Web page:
Fast Fab Ways with Fish and Seafood
(No gluten, dairy and with options for most diets)
Squillions of possibilities follow from a few core concepts. There is a specific recipe (one of my favourites) and then a range of easy ideas.
Fish is an excellent source of Protein, Zinc, iodine, selenium, Magnesium, Calcium (see related articles under website TIPS), many B vitamins and a good source of iron. Iodine and selenium are low in New Zealand soils so fish and seaweed are critical sources. The darker, oilier types of fish such as salmon, tuna and sardines are high in the anti-inflammatory brain food Omega 3 fatty acids (TIPS: The Fats of Life). These are also critical to heart and arterial health. See the HEALTH STORE page for my report: The Heart of the Matter for how to treat and prevent cardiovascular problems.
Fresh fish can appear expensive but there is little or no waste. One small tin of fish can easily flavour a dish or be convincingly hidden for those not so keen. Only use plain varieties as most seasoned versions contain artificial additives (often dairy-based). As little as 100 grams of fresh fillets can suffice one adult when served with two side dishes. An example is fish cooked briefly with onion and mushrooms, lemon juice and soy sauce until caramelised and syrupy (diners rave over this and ask for the recipe, which is embarrassingly simple; see The Shape Diet for specifics). Serve with kumara wedges, and mixed steamed veg or a salad. Vegetables – high in fibre and antioxidants; low-cal – should bulk up each lunch and dinner and take up 2/3 of your plate. Meals like this are easy on your time, wallet and waistline.
See also RECIPES for Fish Fritters, Personalised Pizza, Satay Stew, Pan Asian Soup, Rice and Pistachio Pilaf, Creamy Salmon Sauce, and Asian Combo. For terms with an asterisk * see the Shopping and Preparation Tips at the end.
One-Pot Fish and Veg Combo with Tahini Dressing serves 4
(With options for most diets)
Surprising news: all vegetables can be steamed; none need to be boiled. Steaming takes no more time and there is less loss of colour, flavour and nutrients (especially zinc; vitamins B and C). More good news: an entire meal of veg and protein can be steamed in one pot in minutes. Toss with seasonings or dressing as below for a scrumptious, healthy meal. Use a saucepan set (where one smaller pot with holes in its base fits on top of a larger pot), or a stainless steel insert that fits most small and large pots. This is collapsible and looks like an old fashioned cake stand with a handle. They are inexpensive and available in most hardware stores and supermarkets.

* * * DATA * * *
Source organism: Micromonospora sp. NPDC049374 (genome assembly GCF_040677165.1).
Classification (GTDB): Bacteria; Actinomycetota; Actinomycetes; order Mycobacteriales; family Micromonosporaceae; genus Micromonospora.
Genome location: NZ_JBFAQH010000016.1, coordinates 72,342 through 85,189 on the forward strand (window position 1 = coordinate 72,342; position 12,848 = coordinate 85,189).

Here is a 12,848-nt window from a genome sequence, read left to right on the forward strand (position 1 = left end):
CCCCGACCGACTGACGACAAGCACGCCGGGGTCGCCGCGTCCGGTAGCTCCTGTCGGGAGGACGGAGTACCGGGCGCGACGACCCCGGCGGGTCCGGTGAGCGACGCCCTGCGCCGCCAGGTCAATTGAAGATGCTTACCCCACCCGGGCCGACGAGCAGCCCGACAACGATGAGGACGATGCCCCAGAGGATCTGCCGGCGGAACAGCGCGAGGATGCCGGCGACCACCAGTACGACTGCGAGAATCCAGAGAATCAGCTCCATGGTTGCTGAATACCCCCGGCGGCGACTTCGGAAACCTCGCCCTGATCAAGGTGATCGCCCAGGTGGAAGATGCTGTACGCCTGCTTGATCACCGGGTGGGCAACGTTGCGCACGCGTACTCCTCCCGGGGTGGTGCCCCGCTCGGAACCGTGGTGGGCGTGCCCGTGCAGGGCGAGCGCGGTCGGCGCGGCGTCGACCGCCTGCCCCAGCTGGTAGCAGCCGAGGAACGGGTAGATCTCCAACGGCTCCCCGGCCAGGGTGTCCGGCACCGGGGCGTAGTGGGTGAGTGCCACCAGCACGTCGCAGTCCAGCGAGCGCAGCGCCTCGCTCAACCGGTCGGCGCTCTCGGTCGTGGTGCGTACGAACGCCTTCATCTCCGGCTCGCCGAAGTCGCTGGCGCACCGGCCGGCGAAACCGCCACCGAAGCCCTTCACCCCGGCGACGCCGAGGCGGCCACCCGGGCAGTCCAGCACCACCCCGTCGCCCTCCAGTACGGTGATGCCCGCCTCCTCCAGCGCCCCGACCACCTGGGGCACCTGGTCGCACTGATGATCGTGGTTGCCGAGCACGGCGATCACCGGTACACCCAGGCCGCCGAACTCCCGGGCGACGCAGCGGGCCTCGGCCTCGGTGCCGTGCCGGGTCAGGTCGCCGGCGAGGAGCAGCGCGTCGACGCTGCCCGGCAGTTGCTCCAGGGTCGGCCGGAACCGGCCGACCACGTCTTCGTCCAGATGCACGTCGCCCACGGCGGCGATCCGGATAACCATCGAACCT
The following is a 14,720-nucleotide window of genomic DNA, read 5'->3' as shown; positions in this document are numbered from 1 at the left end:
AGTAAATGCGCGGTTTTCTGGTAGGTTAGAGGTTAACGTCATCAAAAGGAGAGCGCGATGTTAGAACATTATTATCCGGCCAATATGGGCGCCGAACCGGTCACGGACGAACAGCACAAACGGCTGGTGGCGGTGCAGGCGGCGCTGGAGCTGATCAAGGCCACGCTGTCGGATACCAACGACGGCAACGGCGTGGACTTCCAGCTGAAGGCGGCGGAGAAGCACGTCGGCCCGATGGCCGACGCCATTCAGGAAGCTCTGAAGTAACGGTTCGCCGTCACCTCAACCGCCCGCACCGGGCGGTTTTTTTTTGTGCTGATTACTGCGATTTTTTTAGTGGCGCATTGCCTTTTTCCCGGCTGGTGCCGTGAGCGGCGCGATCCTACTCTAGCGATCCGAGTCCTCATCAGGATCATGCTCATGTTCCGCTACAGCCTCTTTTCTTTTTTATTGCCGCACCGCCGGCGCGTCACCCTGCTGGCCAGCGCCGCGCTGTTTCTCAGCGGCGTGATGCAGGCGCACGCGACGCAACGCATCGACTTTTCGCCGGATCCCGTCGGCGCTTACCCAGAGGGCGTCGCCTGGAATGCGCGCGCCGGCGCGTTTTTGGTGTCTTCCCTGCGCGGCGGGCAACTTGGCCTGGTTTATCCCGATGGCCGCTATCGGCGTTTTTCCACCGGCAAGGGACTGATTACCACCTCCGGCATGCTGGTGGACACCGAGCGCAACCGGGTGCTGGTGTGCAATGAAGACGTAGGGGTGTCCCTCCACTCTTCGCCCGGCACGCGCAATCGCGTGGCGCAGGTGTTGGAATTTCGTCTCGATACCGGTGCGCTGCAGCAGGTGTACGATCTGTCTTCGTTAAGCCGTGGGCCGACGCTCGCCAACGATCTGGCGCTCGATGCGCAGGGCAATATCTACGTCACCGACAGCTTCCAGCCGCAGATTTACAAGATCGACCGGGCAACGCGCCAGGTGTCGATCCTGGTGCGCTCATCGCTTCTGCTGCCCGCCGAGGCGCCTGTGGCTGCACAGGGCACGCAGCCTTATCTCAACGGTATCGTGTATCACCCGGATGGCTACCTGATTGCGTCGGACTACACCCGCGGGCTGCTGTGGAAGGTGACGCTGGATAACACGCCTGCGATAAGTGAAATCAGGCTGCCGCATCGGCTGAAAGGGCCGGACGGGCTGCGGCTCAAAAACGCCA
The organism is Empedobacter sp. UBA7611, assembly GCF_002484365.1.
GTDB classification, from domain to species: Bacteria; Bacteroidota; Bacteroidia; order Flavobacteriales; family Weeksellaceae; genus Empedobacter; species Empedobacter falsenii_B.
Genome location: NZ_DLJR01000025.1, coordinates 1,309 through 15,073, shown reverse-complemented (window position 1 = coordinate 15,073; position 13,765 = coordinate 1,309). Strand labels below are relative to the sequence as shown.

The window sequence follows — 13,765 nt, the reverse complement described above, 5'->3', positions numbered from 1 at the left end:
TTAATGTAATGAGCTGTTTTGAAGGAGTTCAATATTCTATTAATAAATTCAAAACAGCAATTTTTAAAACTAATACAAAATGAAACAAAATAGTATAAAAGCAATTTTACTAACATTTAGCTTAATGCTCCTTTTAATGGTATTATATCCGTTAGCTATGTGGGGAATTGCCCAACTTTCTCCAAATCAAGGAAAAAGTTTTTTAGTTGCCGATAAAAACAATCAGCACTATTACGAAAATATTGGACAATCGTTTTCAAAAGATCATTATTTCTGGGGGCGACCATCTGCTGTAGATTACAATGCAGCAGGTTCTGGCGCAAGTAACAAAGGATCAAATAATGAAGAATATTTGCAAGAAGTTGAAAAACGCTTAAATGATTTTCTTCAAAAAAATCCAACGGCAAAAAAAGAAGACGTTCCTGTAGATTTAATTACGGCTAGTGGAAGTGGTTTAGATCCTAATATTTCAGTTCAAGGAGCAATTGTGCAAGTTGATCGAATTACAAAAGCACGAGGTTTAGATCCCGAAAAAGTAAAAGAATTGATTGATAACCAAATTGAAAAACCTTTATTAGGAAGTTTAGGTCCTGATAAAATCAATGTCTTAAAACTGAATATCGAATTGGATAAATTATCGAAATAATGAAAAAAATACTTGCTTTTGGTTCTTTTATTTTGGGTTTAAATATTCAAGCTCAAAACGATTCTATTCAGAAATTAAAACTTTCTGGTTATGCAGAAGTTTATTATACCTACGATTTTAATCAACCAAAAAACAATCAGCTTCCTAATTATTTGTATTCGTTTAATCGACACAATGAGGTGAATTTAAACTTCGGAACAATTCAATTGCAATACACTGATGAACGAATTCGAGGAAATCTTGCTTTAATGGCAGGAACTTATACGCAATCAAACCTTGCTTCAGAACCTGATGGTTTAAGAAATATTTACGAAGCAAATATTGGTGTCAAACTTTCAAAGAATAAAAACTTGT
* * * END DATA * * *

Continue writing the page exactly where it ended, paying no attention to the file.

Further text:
3 medium kumara/sweet potato or potatoes, sliced in 5 mm (1/4”) rounds
2 small carrots, sliced into rounds
about 20 green beans, sliced in half; or 2 courgettes, sliced in rounds
¼ small cauliflower, broken into large flowerets
½ pepper, sliced into strips; or red onion, chopped
1 large clove garlic, chopped
salt and pepper
optional garnish: fresh parsley or toasted nuts/seeds
Place steamer insert inside medium to large saucepan. Add enough water to just come below the bottom of the steamer. Cover and bring to the boil. Place any dense starchy veg such as kumara and carrot in the steamer first to help it cook more quickly. Cover and steam 3-5 minutes until almost soft. Time will vary according to the veg size and thickness. Cover with green beans, and then the even quicker cooking vegetables such as courgette, cauliflower and pepper. Steam about 3 minutes just until cooked.
See below for when to add Protein Option. Cooking times vary according to your choice. Once veg and protein are cooked remove pan from heat and drain off water. In bottom saucepan toss mixture with salt, pepper and Tahini Dressing. For heartier appetites accompany with rice, quinoa, polenta, corn on the cob, or baked beetroot. Or place in wraps or taco shells and serve with salad.
• Fish fillets or fish steak: 1 medium per person; place over veg and steam for last 3-4 minutes.
• Frozen prawn cutlets: 6 per person; place over veg and steam for last 2 minutes.
• Squid rings, plain not crumbed: 6 large per person; place over veg and steam for last 2 minutes.